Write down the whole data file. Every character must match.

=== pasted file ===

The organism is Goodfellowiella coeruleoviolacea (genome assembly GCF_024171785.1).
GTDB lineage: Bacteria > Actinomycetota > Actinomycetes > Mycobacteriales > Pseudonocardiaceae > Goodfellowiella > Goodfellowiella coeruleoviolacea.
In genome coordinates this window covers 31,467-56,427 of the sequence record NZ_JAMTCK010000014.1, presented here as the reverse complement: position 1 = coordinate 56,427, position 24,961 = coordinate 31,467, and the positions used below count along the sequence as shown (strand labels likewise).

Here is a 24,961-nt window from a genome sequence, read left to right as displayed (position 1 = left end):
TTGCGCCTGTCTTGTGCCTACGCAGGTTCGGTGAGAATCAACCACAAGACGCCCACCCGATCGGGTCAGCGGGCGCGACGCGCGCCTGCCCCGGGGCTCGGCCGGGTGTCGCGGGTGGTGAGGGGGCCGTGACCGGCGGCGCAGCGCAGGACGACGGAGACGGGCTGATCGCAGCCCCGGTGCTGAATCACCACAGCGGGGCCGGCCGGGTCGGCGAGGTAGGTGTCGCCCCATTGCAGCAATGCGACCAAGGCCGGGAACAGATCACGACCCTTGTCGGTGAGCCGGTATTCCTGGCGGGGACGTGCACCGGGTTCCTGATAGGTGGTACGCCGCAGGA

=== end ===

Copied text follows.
The organism is Goodfellowiella coeruleoviolacea (genome assembly GCF_024171785.1).
GTDB lineage: Bacteria > Actinomycetota > Actinomycetes > Mycobacteriales > Pseudonocardiaceae > Goodfellowiella > Goodfellowiella coeruleoviolacea.
In genome coordinates this window covers 31,467-56,427 of the sequence record NZ_JAMTCK010000014.1, presented here as the reverse complement: position 1 = coordinate 56,427, position 24,961 = coordinate 31,467, and the positions used below count along the sequence as shown (strand labels likewise).

Here is a 24,961-nt window from a genome sequence, read left to right as displayed (position 1 = left end):
TTGCGCCTGTCTTGTGCCTACGCAGGTTCGGTGAGAATCAACCACAAGACGCCCACCCGATCGGGTCAGCGGGCGCGACGCGCGCCTGCCCCGGGGCTCGGCCGGGTGTCGCGGGTGGTGAGGGGGCCGTGACCGGCGGCGCAGCGCAGGACGACGGAGACGGGCTGATCGCAGCCCCGGTGCTGAATCACCACAGCGGGGCCGGCCGGGTCGGCGAGGTAGGTGTCGCCCCATTGCAGCAATGCGACCAAGGCCGGGAACAGATCACGACCCTTGTCGGTGAGCCGGTATTCCTGGCGGGGACGTGCACCGGGTTCCTGATAGGTGGTACGCCGCAGGA